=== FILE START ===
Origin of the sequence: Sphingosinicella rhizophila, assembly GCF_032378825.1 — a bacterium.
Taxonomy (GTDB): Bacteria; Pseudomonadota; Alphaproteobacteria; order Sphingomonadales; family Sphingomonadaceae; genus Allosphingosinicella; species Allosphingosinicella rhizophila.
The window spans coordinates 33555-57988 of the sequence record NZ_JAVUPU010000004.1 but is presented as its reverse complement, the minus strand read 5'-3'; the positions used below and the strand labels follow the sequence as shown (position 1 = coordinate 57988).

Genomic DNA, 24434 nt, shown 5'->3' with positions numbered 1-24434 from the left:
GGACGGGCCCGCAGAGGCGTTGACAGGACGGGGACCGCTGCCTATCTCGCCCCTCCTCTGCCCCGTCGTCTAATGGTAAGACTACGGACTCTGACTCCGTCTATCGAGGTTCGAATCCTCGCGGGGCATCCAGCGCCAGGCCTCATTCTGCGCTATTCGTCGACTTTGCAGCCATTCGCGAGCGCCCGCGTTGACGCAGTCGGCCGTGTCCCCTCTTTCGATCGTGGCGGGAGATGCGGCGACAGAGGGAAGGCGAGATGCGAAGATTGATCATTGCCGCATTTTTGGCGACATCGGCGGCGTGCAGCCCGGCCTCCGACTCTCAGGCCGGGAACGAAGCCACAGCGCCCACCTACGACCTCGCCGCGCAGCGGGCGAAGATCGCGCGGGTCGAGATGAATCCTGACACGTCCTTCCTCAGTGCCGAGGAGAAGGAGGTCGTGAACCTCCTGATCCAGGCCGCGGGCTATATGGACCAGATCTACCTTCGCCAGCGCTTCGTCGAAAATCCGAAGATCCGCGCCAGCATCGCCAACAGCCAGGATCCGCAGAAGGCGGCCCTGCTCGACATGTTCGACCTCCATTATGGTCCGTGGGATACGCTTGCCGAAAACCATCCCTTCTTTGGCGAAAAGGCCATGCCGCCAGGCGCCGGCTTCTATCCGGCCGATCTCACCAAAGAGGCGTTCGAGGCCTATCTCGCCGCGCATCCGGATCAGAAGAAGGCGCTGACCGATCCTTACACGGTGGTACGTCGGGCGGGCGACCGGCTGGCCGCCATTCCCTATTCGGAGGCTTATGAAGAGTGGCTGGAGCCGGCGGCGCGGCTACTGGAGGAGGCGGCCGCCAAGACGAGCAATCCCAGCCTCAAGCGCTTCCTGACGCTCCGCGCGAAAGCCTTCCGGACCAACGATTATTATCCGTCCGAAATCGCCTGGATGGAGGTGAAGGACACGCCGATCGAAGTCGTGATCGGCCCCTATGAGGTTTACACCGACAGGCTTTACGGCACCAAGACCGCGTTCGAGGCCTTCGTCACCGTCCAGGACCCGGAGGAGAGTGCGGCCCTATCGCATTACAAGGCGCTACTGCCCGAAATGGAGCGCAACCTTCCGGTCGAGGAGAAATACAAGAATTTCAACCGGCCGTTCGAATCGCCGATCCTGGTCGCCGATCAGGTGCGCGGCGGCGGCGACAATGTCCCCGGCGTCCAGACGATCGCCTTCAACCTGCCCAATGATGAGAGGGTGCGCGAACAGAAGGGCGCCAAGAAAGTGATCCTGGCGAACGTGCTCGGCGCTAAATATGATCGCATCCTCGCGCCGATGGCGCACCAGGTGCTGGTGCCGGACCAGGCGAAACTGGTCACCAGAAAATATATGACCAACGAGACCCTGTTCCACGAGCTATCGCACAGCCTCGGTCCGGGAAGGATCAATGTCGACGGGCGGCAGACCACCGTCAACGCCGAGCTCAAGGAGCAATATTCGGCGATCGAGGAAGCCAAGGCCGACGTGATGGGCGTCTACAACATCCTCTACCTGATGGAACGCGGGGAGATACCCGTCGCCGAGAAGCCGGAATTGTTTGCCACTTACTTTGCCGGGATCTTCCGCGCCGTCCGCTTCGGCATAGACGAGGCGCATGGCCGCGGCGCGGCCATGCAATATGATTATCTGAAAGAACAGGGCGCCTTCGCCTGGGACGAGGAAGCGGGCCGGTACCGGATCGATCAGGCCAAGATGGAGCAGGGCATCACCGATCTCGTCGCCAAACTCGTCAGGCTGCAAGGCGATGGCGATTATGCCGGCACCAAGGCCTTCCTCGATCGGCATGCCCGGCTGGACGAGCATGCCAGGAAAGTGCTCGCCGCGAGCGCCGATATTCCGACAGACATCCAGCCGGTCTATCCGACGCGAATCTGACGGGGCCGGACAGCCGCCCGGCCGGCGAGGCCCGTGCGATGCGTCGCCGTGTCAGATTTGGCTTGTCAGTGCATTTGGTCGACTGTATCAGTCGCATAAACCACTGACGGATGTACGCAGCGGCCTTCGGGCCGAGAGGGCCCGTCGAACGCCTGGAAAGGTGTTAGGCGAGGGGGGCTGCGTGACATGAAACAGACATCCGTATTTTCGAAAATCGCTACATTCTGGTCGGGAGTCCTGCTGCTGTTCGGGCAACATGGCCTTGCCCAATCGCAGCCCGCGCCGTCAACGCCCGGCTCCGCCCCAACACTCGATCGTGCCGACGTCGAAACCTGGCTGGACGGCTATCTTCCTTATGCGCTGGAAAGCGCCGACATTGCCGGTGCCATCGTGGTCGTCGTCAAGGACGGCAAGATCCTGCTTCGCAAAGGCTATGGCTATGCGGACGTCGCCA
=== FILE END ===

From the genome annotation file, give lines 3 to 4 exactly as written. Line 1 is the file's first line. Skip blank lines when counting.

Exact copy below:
The window spans coordinates 33555-57988 of the sequence record NZ_JAVUPU010000004.1 but is presented as its reverse complement, the minus strand read 5'-3'; the positions used below and the strand labels follow the sequence as shown (position 1 = coordinate 57988).

Genomic DNA, 24434 nt, shown 5'->3' with positions numbered 1-24434 from the left: